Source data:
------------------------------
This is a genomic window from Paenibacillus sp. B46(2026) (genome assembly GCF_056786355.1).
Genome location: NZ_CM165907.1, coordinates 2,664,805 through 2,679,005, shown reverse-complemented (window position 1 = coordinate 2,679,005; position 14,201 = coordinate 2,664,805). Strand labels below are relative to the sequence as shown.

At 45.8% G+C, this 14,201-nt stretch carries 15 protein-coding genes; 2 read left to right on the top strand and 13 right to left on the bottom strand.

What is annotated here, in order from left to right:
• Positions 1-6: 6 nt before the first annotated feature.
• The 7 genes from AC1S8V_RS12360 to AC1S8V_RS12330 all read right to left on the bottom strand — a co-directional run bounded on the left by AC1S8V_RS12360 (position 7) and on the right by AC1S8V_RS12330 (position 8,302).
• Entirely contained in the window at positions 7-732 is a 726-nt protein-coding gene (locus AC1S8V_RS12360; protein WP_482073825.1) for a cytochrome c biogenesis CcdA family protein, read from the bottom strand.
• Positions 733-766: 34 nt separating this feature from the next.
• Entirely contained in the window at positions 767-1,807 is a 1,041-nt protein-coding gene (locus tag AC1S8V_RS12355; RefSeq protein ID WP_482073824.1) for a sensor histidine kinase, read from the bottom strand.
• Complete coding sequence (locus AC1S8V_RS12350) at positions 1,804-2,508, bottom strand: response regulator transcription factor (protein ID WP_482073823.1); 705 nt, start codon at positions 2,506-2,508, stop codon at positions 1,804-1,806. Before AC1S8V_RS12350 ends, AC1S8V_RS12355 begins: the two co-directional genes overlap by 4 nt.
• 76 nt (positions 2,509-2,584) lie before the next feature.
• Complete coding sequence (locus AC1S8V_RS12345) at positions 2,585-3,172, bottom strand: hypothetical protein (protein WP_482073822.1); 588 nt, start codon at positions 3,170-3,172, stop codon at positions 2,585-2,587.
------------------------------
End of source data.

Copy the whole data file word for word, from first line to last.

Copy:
This is a genomic window from Paenibacillus sp. B46(2026) (genome assembly GCF_056786355.1).
Genome location: NZ_CM165907.1, coordinates 2,664,805 through 2,679,005, shown reverse-complemented (window position 1 = coordinate 2,679,005; position 14,201 = coordinate 2,664,805). Strand labels below are relative to the sequence as shown.

At 45.8% G+C, this 14,201-nt stretch carries 15 protein-coding genes; 2 read left to right on the top strand and 13 right to left on the bottom strand.

What is annotated here, in order from left to right:
• Positions 1-6: 6 nt before the first annotated feature.
• The 7 genes from AC1S8V_RS12360 to AC1S8V_RS12330 all read right to left on the bottom strand — a co-directional run bounded on the left by AC1S8V_RS12360 (position 7) and on the right by AC1S8V_RS12330 (position 8,302).
• Entirely contained in the window at positions 7-732 is a 726-nt protein-coding gene (locus AC1S8V_RS12360; protein WP_482073825.1) for a cytochrome c biogenesis CcdA family protein, read from the bottom strand.
• Positions 733-766: 34 nt separating this feature from the next.
• Entirely contained in the window at positions 767-1,807 is a 1,041-nt protein-coding gene (locus tag AC1S8V_RS12355; RefSeq protein ID WP_482073824.1) for a sensor histidine kinase, read from the bottom strand.
• Complete coding sequence (locus AC1S8V_RS12350) at positions 1,804-2,508, bottom strand: response regulator transcription factor (protein ID WP_482073823.1); 705 nt, start codon at positions 2,506-2,508, stop codon at positions 1,804-1,806. Before AC1S8V_RS12350 ends, AC1S8V_RS12355 begins: the two co-directional genes overlap by 4 nt.
• 76 nt (positions 2,509-2,584) lie before the next feature.
• Complete coding sequence (locus AC1S8V_RS12345) at positions 2,585-3,172, bottom strand: hypothetical protein (protein WP_482073822.1); 588 nt, start codon at positions 3,170-3,172, stop codon at positions 2,585-2,587.